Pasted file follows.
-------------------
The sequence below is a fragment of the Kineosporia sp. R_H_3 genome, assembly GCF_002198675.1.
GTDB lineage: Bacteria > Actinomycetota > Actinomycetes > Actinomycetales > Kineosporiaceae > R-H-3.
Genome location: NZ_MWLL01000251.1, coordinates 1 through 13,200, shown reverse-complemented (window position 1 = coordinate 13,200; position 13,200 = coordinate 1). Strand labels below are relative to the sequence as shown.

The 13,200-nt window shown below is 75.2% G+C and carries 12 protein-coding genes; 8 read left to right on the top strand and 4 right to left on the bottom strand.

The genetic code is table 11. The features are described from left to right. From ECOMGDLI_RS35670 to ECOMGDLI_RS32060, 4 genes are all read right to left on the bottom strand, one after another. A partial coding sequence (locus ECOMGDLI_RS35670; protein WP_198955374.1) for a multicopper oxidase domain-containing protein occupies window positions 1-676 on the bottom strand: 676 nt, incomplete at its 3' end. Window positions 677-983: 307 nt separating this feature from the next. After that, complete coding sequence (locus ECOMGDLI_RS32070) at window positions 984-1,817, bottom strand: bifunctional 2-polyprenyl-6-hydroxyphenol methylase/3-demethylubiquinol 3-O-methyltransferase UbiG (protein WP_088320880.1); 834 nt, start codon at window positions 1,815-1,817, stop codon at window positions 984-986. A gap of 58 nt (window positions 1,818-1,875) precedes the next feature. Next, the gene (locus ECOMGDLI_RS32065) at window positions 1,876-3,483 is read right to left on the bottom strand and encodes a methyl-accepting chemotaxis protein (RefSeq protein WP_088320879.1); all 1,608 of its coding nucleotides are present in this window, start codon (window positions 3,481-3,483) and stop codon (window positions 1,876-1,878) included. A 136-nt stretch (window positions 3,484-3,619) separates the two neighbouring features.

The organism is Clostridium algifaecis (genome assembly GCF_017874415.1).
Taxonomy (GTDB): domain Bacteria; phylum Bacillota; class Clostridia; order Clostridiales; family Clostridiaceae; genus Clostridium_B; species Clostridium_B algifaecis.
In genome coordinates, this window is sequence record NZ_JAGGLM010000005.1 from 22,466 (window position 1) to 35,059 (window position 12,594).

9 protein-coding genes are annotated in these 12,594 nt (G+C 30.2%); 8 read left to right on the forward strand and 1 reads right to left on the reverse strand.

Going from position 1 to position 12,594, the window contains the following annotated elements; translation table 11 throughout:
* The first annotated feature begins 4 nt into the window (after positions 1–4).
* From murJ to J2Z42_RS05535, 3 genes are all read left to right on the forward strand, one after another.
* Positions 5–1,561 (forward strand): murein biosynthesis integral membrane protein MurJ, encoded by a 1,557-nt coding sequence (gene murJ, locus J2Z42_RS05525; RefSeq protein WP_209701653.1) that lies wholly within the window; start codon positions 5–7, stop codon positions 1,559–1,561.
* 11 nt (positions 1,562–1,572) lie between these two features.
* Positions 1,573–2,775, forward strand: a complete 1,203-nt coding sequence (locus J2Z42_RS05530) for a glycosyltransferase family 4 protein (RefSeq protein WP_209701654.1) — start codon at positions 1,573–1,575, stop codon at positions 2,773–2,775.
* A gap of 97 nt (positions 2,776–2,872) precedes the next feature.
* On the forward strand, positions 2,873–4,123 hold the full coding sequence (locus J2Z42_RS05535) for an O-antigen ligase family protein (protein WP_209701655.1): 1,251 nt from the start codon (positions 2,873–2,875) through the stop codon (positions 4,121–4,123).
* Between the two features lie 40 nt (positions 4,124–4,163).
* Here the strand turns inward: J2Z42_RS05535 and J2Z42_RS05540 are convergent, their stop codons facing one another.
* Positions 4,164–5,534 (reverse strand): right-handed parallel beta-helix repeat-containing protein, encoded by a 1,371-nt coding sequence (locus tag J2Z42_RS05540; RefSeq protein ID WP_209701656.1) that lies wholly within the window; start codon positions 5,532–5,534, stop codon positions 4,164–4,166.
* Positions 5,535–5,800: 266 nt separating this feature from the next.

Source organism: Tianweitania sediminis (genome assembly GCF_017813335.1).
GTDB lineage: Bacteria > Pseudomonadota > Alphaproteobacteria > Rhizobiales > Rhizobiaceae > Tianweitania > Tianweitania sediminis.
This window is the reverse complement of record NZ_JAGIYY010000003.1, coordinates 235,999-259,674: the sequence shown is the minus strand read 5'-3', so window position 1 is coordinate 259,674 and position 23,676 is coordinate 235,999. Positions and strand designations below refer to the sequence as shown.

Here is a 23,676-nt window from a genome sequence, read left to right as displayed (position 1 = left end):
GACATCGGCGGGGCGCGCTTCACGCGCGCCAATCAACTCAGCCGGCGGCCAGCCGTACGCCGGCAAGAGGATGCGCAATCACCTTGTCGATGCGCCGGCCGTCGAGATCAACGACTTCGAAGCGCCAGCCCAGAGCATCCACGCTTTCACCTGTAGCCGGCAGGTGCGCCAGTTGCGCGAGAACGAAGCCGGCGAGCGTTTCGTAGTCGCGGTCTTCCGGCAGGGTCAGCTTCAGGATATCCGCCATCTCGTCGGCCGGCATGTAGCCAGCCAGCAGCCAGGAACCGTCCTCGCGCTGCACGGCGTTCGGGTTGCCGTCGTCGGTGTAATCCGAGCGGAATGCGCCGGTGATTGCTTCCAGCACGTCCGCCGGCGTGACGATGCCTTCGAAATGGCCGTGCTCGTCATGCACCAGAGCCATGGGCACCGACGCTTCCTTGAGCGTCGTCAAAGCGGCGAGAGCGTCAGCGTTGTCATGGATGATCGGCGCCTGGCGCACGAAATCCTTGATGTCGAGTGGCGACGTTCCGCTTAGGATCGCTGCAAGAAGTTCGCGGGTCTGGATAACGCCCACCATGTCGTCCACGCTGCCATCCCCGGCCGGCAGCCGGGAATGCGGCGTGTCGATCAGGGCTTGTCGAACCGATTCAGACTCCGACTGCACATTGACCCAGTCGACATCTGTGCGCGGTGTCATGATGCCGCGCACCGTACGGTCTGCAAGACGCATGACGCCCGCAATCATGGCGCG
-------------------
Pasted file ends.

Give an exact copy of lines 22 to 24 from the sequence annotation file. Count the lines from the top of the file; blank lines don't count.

Source organism: Tianweitania sediminis (genome assembly GCF_017813335.1).
GTDB lineage: Bacteria > Pseudomonadota > Alphaproteobacteria > Rhizobiales > Rhizobiaceae > Tianweitania > Tianweitania sediminis.
This window is the reverse complement of record NZ_JAGIYY010000003.1, coordinates 235,999-259,674: the sequence shown is the minus strand read 5'-3', so window position 1 is coordinate 259,674 and position 23,676 is coordinate 235,999. Positions and strand designations below refer to the sequence as shown.